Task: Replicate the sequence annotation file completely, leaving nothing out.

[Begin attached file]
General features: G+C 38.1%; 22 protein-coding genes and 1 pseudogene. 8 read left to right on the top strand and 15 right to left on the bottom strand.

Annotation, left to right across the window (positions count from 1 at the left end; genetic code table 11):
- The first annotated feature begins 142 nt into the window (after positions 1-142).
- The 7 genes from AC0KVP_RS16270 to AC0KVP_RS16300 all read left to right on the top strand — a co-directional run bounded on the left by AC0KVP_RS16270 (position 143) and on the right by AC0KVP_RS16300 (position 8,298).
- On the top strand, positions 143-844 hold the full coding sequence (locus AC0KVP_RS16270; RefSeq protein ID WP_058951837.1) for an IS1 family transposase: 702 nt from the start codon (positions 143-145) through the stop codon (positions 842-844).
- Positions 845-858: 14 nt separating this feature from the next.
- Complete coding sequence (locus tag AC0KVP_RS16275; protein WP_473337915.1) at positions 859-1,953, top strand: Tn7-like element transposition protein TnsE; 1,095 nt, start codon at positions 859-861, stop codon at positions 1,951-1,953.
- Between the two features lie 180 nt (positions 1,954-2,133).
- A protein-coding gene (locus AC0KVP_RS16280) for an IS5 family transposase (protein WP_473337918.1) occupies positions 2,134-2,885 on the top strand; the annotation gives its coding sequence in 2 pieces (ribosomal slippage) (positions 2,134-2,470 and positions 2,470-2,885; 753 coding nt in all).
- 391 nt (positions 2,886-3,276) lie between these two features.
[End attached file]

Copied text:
General features: G+C 38.1%; 22 protein-coding genes and 1 pseudogene. 8 read left to right on the top strand and 15 right to left on the bottom strand.

Annotation, left to right across the window (positions count from 1 at the left end; genetic code table 11):
- The first annotated feature begins 142 nt into the window (after positions 1-142).
- The 7 genes from AC0KVP_RS16270 to AC0KVP_RS16300 all read left to right on the top strand — a co-directional run bounded on the left by AC0KVP_RS16270 (position 143) and on the right by AC0KVP_RS16300 (position 8,298).
- On the top strand, positions 143-844 hold the full coding sequence (locus AC0KVP_RS16270; RefSeq protein ID WP_058951837.1) for an IS1 family transposase: 702 nt from the start codon (positions 143-145) through the stop codon (positions 842-844).
- Positions 845-858: 14 nt separating this feature from the next.
- Complete coding sequence (locus tag AC0KVP_RS16275; protein WP_473337915.1) at positions 859-1,953, top strand: Tn7-like element transposition protein TnsE; 1,095 nt, start codon at positions 859-861, stop codon at positions 1,951-1,953.
- Between the two features lie 180 nt (positions 1,954-2,133).
- A protein-coding gene (locus AC0KVP_RS16280) for an IS5 family transposase (protein WP_473337918.1) occupies positions 2,134-2,885 on the top strand; the annotation gives its coding sequence in 2 pieces (ribosomal slippage) (positions 2,134-2,470 and positions 2,470-2,885; 753 coding nt in all).
- 391 nt (positions 2,886-3,276) lie between these two features.